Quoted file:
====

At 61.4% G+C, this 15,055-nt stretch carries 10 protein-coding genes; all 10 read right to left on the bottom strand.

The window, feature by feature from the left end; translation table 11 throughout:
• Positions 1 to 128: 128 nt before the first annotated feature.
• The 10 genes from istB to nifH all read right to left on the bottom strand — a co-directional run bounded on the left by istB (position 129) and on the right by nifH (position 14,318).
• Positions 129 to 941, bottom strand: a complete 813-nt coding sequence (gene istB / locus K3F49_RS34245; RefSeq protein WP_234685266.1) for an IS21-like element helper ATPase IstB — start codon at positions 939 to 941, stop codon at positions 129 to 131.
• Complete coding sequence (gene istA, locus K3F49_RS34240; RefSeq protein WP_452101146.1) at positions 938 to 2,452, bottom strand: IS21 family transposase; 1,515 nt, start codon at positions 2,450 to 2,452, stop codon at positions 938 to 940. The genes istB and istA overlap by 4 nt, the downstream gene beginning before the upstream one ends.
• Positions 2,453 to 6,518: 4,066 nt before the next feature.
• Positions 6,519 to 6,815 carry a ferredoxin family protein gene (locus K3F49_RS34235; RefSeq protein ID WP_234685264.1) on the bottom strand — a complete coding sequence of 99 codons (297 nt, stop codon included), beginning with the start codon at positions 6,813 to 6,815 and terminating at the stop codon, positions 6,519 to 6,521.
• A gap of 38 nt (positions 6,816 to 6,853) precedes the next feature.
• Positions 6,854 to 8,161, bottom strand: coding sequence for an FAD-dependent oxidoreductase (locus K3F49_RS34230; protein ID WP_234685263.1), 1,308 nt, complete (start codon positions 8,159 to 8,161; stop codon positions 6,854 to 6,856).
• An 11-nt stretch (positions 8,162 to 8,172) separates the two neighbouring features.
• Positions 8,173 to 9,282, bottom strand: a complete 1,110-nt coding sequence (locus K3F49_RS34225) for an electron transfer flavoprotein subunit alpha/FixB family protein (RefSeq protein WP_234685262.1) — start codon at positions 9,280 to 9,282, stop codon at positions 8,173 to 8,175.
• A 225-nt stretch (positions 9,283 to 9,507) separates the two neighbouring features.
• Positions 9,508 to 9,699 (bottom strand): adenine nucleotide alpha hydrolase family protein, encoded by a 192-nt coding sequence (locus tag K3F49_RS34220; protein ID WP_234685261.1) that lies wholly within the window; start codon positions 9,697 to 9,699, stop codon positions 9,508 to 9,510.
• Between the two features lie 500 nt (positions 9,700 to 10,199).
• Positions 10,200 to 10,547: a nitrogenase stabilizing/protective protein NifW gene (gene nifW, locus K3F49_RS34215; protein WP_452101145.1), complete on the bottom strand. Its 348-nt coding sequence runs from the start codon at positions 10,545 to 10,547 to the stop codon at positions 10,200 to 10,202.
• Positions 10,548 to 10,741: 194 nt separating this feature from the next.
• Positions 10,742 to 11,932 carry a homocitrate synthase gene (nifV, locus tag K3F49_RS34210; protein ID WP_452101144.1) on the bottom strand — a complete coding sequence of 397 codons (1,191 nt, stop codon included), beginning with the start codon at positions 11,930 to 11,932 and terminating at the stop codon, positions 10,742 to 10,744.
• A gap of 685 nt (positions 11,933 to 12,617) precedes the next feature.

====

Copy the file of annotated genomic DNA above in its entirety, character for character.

At 61.4% G+C, this 15,055-nt stretch carries 10 protein-coding genes; all 10 read right to left on the bottom strand.

The window, feature by feature from the left end; translation table 11 throughout:
• Positions 1 to 128: 128 nt before the first annotated feature.
• The 10 genes from istB to nifH all read right to left on the bottom strand — a co-directional run bounded on the left by istB (position 129) and on the right by nifH (position 14,318).
• Positions 129 to 941, bottom strand: a complete 813-nt coding sequence (gene istB / locus K3F49_RS34245; RefSeq protein WP_234685266.1) for an IS21-like element helper ATPase IstB — start codon at positions 939 to 941, stop codon at positions 129 to 131.
• Complete coding sequence (gene istA, locus K3F49_RS34240; RefSeq protein WP_452101146.1) at positions 938 to 2,452, bottom strand: IS21 family transposase; 1,515 nt, start codon at positions 2,450 to 2,452, stop codon at positions 938 to 940. The genes istB and istA overlap by 4 nt, the downstream gene beginning before the upstream one ends.
• Positions 2,453 to 6,518: 4,066 nt before the next feature.
• Positions 6,519 to 6,815 carry a ferredoxin family protein gene (locus K3F49_RS34235; RefSeq protein ID WP_234685264.1) on the bottom strand — a complete coding sequence of 99 codons (297 nt, stop codon included), beginning with the start codon at positions 6,813 to 6,815 and terminating at the stop codon, positions 6,519 to 6,521.
• A gap of 38 nt (positions 6,816 to 6,853) precedes the next feature.
• Positions 6,854 to 8,161, bottom strand: coding sequence for an FAD-dependent oxidoreductase (locus K3F49_RS34230; protein ID WP_234685263.1), 1,308 nt, complete (start codon positions 8,159 to 8,161; stop codon positions 6,854 to 6,856).
• An 11-nt stretch (positions 8,162 to 8,172) separates the two neighbouring features.
• Positions 8,173 to 9,282, bottom strand: a complete 1,110-nt coding sequence (locus K3F49_RS34225) for an electron transfer flavoprotein subunit alpha/FixB family protein (RefSeq protein WP_234685262.1) — start codon at positions 9,280 to 9,282, stop codon at positions 8,173 to 8,175.
• A 225-nt stretch (positions 9,283 to 9,507) separates the two neighbouring features.
• Positions 9,508 to 9,699 (bottom strand): adenine nucleotide alpha hydrolase family protein, encoded by a 192-nt coding sequence (locus tag K3F49_RS34220; protein ID WP_234685261.1) that lies wholly within the window; start codon positions 9,697 to 9,699, stop codon positions 9,508 to 9,510.
• Between the two features lie 500 nt (positions 9,700 to 10,199).
• Positions 10,200 to 10,547: a nitrogenase stabilizing/protective protein NifW gene (gene nifW, locus K3F49_RS34215; protein WP_452101145.1), complete on the bottom strand. Its 348-nt coding sequence runs from the start codon at positions 10,545 to 10,547 to the stop codon at positions 10,200 to 10,202.
• Positions 10,548 to 10,741: 194 nt separating this feature from the next.
• Positions 10,742 to 11,932 carry a homocitrate synthase gene (nifV, locus tag K3F49_RS34210; protein ID WP_452101144.1) on the bottom strand — a complete coding sequence of 397 codons (1,191 nt, stop codon included), beginning with the start codon at positions 11,930 to 11,932 and terminating at the stop codon, positions 10,742 to 10,744.
• A gap of 685 nt (positions 11,933 to 12,617) precedes the next feature.